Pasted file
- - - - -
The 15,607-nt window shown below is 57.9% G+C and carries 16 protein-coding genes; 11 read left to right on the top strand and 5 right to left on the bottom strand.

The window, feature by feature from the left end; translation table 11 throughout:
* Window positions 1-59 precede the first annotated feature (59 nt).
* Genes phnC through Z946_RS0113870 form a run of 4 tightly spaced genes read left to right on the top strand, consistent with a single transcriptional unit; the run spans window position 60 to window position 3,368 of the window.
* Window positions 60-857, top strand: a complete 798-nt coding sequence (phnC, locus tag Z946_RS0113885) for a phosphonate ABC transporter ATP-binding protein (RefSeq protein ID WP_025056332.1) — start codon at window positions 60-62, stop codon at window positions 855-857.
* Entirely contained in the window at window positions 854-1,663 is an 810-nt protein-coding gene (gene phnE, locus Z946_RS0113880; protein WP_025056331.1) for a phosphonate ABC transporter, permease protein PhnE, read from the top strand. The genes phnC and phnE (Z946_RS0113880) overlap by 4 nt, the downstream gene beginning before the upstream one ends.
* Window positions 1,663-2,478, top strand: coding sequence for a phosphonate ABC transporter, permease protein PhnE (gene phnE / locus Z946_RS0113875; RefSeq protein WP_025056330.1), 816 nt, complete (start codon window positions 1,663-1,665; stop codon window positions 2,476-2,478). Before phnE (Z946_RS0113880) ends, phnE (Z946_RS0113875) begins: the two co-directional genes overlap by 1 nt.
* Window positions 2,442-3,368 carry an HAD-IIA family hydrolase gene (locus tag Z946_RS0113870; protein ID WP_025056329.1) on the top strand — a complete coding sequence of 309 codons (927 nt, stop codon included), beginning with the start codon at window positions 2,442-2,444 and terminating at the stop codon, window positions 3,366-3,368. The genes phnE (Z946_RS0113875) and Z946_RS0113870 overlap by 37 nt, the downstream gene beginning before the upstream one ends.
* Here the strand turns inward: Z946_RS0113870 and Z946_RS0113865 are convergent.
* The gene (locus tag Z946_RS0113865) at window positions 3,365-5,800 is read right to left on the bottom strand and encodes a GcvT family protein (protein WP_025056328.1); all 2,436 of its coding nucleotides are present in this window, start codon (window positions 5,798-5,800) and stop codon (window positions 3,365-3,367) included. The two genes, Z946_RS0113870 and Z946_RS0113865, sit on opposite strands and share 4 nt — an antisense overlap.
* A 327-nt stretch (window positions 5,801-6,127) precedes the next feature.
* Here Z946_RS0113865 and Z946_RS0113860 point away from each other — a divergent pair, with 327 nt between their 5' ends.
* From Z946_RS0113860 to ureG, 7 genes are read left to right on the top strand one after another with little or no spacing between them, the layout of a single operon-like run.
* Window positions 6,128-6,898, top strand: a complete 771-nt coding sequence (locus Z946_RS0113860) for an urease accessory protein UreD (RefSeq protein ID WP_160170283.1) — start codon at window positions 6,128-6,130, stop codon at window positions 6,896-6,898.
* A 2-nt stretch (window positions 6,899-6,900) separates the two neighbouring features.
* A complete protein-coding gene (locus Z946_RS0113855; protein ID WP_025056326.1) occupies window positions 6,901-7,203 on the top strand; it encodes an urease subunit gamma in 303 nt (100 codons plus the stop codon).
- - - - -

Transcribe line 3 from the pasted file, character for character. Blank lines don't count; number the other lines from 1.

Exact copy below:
* Window positions 1-59 precede the first annotated feature (59 nt).